Michel Gauquelin's first book L'Influence des Astres described his theoretical breakthrough, using birthdata of eminent physicans, members of the Académie de Médecine. He showed this result to his fiancée Françoise in 1954, and she urged him to perform a replication, so that some statistical significance could be ascertained. They did this, as she recalled:
Our joint work soon produced a sound proof that indeed eminent physicians tended to be born, like Academicians of Medicine, when Mars and Saturn occupied the "key sectors" after Ascendant and Midheaven, and when Jupiter did not occupy these sectors.1
(See Page 5)
That remarkable confirmation went into his first book but there was no acknowledgement of her assistance. The concept of 'witnessing' is important here: she was the first witness to his results. As a part of the marriage-arrangement, she helped to pay for the book's publication.
Françoise married him and dedicated her life to working with him. She had a degree in statistics from the Paris University. Michel's second major opus Les Hommes et Les Astres (1960) was based upon data obtained from registry offices from about six different European nations: the couple were able to access them because of Françoise's command of several European languages (she was Swiss), plus her statistics degree and the charm (so to speak) of a newly-wed couple. Michel recalled:
Beginning in 1956, my wife and I visited a different country each year. During the holidays, and taking advantage of the thirty days of freedom at our disposal, we accumulated new records; during the rest of the year we worked on the statistical calculations. In this way German, Italian, Belgian, and Dutch celebrities were united.2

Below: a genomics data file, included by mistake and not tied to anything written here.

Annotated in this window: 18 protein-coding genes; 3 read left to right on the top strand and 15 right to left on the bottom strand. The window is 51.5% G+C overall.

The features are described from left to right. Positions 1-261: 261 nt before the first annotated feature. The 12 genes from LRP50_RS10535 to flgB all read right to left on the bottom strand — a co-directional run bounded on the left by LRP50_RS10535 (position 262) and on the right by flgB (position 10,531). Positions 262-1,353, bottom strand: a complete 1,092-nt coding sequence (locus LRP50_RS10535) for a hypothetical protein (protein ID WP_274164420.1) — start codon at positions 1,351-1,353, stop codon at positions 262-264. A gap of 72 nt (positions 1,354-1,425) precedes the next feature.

Without her the replications would never have taken place and no book would have existed. And yet, in that book we find no mention of her name!
When she came to England she used to visit Mike O'Neill. I was working with him on a project3 and so met her at his home once or twice. She once told her story of how shattered she had been to find her name was not on that second book or any book - no acknowledgement, not even a thank-you. The first book was totally his she explained but the second, they had worked on together. Only on the dry data-volumes did the two names appear.
We are not fully able to concur with Geoffrey Dean's judgement (online history): 'Françoise gave mainly moral help and was not involved in the writing of his first two books, even refusing an invitation to participate in the second because she was studying for exams.'
Had her name been on the title-page as it should have been, I suggest that the carefully-gathered data from the European registry-offices would not have been lost as it was: it all (presumably) went into Michel's big card-catalogue which he destroyed at his death. She would have looked after it properly.
Concerning the year 1979-80 which the couple spent in San Diego, California, Françoise recalled: